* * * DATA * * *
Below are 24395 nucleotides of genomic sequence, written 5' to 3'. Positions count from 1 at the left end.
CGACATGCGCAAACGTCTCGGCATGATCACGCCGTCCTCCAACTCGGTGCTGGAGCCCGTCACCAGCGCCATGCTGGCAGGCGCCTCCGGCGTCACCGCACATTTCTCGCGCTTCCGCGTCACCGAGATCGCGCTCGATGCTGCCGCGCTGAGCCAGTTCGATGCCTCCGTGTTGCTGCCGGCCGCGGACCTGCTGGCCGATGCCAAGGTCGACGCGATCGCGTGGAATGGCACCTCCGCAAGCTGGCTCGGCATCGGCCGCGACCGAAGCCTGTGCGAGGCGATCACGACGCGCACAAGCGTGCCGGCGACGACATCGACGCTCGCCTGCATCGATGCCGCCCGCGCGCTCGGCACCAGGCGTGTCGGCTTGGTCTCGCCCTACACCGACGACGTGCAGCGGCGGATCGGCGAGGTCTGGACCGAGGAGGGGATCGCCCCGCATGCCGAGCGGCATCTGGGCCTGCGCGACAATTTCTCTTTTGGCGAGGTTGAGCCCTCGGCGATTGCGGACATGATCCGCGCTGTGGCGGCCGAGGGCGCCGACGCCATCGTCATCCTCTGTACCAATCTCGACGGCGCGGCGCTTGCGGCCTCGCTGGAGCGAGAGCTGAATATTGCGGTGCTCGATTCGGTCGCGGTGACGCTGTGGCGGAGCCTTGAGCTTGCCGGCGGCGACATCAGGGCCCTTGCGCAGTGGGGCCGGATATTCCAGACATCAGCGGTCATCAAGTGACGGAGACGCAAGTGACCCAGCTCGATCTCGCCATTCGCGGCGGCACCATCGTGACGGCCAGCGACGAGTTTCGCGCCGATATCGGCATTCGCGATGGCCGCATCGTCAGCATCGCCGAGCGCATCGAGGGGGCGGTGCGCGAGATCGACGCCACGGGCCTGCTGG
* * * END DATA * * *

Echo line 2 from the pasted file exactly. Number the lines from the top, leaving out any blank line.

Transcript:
CGACATGCGCAAACGTCTCGGCATGATCACGCCGTCCTCCAACTCGGTGCTGGAGCCCGTCACCAGCGCCATGCTGGCAGGCGCCTCCGGCGTCACCGCACATTTCTCGCGCTTCCGCGTCACCGAGATCGCGCTCGATGCTGCCGCGCTGAGCCAGTTCGATGCCTCCGTGTTGCTGCCGGCCGCGGACCTGCTGGCCGATGCCAAGGTCGACGCGATCGCGTGGAATGGCACCTCCGCAAGCTGGCTCGGCATCGGCCGCGACCGAAGCCTGTGCGAGGCGATCACGACGCGCACAAGCGTGCCGGCGACGACATCGACGCTCGCCTGCATCGATGCCGCCCGCGCGCTCGGCACCAGGCGTGTCGGCTTGGTCTCGCCCTACACCGACGACGTGCAGCGGCGGATCGGCGAGGTCTGGACCGAGGAGGGGATCGCCCCGCATGCCGAGCGGCATCTGGGCCTGCGCGACAATTTCTCTTTTGGCGAGGTTGAGCCCTCGGCGATTGCGGACATGATCCGCGCTGTGGCGGCCGAGGGCGCCGACGCCATCGTCATCCTCTGTACCAATCTCGACGGCGCGGCGCTTGCGGCCTCGCTGGAGCGAGAGCTGAATATTGCGGTGCTCGATTCGGTCGCGGTGACGCTGTGGCGGAGCCTTGAGCTTGCCGGCGGCGACATCAGGGCCCTTGCGCAGTGGGGCCGGATATTCCAGACATCAGCGGTCATCAAGTGACGGAGACGCAAGTGACCCAGCTCGATCTCGCCATTCGCGGCGGCACCATCGTGACGGCCAGCGACGAGTTTCGCGCCGATATCGGCATTCGCGATGGCCGCATCGTCAGCATCGCCGAGCGCATCGAGGGGGCGGTGCGCGAGATCGACGCCACGGGCCTGCTGG